'Game of Thrones': Why the Wait for the Final Season Isn't a Big Deal (Anymore)

The HBO fantasy drama is the latest in a long (and growing) list of high-profile programming that's taking longer breaks between seasons.
Courtesy of HBO
'Game of Thrones'

On Sunday, HBO aired what could be the last new episode of Game of Thrones for a very long time.

Production on the fantasy drama's eighth season is slated to begin in October and run as late as August 2018, sources say. That could push the return of the abbreviated six-episode final run into 2019 with a more than 16-month gap between seasons. (HBO would neither confirm nor deny the rumors.)

"Our production people are trying to figure out a timeline for the shoot and how much time the special effects take," HBO programming president Casey Bloys tells The Hollywood Reporter. "The shooting is complicated enough — on different continents, with all the technical aspects — and the special effects are a whole other production period that we're trying to figure out. That is a big factor in all of this."

Game of Thrones showrunners David Benioff and D.B. Weiss have all six episodes mapped out and are working in tandem with the production team to determine a schedule that makes sense for the sweeping fantasy drama and its sprawling cast. The longer wait for season eight comes after the premium cable network pushed back the start of season seven — from its typical spring debut to mid-July — as the production needed to shoot in a colder climate, including for scenes that take place beyond the wall.

Game of Thrones is not alone in taking longer between seasons. HBO is also giving Westworld showrunners Jonah Nolan and Lisa Joy extra time to map out their twisty futuristic drama's second season after multiple production delays. The series was originally eyed to bow in 2015 but didn't premiere until October 2016, as producers halted production to crack the creative for its first season. For season two — returning in 2018 — Joy and Nolan have said that they're using the extra time to write all the episodes before production even begins.

HBO also took extra time between seasons of The Sopranos. The David Chase drama wrapped season four in December 2002 and didn't return for season five until March 2004; season six bowed two years later. Then there's HBO's Curb Your Enthusiasm, which follows creator/star Larry David's lead. (Season six ended in November 2007 and didn't return for season seven until almost two years later, for example.) The same is true for Showtime's Episodes, which recently returned for its fifth and final season more than two years since it last aired.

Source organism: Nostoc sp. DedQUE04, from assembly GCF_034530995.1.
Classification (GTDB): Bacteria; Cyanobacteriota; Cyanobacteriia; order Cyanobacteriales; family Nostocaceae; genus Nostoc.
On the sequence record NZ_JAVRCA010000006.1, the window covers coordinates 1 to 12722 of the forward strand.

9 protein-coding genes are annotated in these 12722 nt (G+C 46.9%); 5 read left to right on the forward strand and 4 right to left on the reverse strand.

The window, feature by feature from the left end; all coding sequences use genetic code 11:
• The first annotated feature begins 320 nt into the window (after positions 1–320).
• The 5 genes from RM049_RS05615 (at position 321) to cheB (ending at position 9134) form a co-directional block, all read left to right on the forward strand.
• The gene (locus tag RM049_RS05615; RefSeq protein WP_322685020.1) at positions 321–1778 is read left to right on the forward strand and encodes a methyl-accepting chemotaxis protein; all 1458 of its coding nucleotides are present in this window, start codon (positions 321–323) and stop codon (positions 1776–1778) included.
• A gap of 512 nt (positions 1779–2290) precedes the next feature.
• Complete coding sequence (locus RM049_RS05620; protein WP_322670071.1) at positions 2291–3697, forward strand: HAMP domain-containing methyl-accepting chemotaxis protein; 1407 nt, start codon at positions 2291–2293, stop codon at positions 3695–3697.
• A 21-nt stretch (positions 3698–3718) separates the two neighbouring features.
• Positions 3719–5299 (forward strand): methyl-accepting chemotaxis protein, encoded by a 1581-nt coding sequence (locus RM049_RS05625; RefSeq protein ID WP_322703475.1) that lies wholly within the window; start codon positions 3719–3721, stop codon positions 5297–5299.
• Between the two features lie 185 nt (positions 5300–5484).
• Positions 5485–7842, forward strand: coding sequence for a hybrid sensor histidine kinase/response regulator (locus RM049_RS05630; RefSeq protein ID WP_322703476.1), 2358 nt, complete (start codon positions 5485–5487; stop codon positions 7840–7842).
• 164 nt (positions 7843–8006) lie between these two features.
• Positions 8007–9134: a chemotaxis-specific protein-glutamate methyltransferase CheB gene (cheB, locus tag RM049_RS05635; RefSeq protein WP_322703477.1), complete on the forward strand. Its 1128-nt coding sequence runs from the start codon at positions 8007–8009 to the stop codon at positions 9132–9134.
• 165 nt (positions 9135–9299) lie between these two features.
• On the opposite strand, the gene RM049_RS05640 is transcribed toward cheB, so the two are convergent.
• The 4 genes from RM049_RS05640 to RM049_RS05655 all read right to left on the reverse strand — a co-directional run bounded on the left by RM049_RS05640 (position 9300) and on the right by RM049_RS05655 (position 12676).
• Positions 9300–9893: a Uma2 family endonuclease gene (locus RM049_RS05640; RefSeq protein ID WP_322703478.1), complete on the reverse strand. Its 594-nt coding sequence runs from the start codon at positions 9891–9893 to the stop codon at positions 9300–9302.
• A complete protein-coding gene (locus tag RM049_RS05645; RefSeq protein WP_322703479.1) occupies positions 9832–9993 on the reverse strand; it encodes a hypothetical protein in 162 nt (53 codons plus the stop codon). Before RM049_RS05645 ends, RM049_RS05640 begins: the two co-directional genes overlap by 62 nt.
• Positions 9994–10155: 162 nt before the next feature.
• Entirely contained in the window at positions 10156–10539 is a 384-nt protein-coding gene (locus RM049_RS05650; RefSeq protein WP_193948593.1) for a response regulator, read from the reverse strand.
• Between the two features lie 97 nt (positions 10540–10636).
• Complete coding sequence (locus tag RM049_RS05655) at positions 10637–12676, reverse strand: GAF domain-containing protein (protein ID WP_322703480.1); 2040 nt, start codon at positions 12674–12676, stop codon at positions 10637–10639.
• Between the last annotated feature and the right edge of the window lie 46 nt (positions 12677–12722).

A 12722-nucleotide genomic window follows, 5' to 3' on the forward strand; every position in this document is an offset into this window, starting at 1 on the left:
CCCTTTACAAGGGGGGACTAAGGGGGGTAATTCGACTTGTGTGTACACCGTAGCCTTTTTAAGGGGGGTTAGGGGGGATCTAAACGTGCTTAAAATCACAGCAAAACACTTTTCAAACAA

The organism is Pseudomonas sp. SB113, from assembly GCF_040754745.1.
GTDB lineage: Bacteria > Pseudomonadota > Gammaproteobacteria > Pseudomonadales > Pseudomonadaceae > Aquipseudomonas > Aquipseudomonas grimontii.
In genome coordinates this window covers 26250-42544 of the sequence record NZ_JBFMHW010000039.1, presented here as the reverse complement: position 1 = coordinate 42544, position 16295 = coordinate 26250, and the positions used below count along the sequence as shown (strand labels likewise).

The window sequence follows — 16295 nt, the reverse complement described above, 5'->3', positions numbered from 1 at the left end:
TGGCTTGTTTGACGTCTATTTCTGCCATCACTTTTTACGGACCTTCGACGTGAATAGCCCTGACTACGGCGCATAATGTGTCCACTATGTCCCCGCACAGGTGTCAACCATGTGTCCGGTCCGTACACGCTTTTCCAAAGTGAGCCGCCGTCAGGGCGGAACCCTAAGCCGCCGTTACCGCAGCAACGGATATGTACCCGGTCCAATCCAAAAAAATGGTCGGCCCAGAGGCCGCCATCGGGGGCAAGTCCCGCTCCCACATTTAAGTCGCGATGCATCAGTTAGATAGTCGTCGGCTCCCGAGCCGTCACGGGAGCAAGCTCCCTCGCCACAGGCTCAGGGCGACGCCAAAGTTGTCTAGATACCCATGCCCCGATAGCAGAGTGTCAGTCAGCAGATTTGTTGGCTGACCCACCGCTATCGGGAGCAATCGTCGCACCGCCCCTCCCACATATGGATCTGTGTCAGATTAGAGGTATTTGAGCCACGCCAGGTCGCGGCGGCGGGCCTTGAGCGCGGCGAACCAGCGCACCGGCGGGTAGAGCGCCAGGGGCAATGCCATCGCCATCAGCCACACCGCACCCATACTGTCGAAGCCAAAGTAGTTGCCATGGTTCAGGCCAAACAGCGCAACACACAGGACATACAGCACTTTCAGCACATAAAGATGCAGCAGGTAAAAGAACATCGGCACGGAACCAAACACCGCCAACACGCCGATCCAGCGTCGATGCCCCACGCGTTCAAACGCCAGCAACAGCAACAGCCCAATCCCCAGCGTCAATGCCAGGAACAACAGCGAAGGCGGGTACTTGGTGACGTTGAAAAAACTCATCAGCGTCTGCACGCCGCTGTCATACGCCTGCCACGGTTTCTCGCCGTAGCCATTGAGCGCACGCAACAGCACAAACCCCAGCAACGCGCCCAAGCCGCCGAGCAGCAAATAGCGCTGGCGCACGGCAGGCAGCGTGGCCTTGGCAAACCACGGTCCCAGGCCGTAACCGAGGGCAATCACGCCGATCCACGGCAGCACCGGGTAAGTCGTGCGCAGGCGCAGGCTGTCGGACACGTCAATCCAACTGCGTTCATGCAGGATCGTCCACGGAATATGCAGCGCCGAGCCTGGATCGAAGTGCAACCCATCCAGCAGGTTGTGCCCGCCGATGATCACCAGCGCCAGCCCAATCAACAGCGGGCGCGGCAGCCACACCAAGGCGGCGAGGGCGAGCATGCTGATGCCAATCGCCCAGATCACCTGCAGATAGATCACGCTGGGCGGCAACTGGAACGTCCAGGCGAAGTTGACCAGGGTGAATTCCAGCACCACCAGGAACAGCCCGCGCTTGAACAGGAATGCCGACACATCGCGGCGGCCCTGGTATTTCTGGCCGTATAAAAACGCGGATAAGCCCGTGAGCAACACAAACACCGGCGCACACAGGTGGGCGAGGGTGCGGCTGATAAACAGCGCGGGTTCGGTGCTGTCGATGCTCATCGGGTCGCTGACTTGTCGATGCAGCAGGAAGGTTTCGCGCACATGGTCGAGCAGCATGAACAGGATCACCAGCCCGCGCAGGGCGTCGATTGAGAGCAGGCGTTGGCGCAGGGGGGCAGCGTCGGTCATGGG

Over at FX, Donald Glover's Emmy-nominated comedy Atlanta is on pause while the actor films Star Wars. The comedy, which signed off Nov. 1, 2016, will not return until 2018. Then there's anthology American Crime Story, whose O.J. Simpson-centered first season wrapped April 5, 2016, with a second season — Versace — due in 2018. Louis C.K.'s beloved FX comedy Louie is on a long-term hiatus until the writer-director-actor feels inspired to tell new stories. FX also gave Fargo showrunner Noah Hawley extra time after season two ended to craft the third run, with a year-and-a-half break between seasons. (The cabler also is waiting for Hawley to have an idea for season four of Fargo, as there is no return date — or a formal renewal — for the anthology.)

Amazon also announced Friday that critical favorite Fleabag would not return for season two until 2019 while star Phoebe Waller-Bridge films Star Wars and serves as showrunner on BBC America's 2018 drama Killing Eve.

This is all to say that while viewers have become accustomed to watching their favorite programming on a regular basis — Walking Dead launches in October and broadcast favorites like Grey's Anatomy return in September — viewing patterns are changing in the Peak TV era and a premiere date matters less and less.

"There's more flexibility," FX president of original programming Eric Schrier tells THR. "FX, HBO and others are in the art business as well as the commerce business. But it's art before commerce. Our business is based on doing high-quality programming and sometimes that takes longer to make than the traditional broadcast cycle — where a show has to return year over year because of ad dollars."

Of course there are disadvantages — like increased marketing budget needs — that come with such delays between seasons, but insiders note that the wait is typically worth it.

"As shows get bigger and more complicated, I have to follow the producers' lead and let go of, 'It'd be nice to have it every year,'" Bloys says. (Westworld, it's worth noting, scored a leading 22 Emmy nominations, a big payoff for the extra time.) "They have to do the best show they can do. With bigger shows like Westworld or Game of Thrones, sometimes if you want the big show and the big scope, it takes longer."

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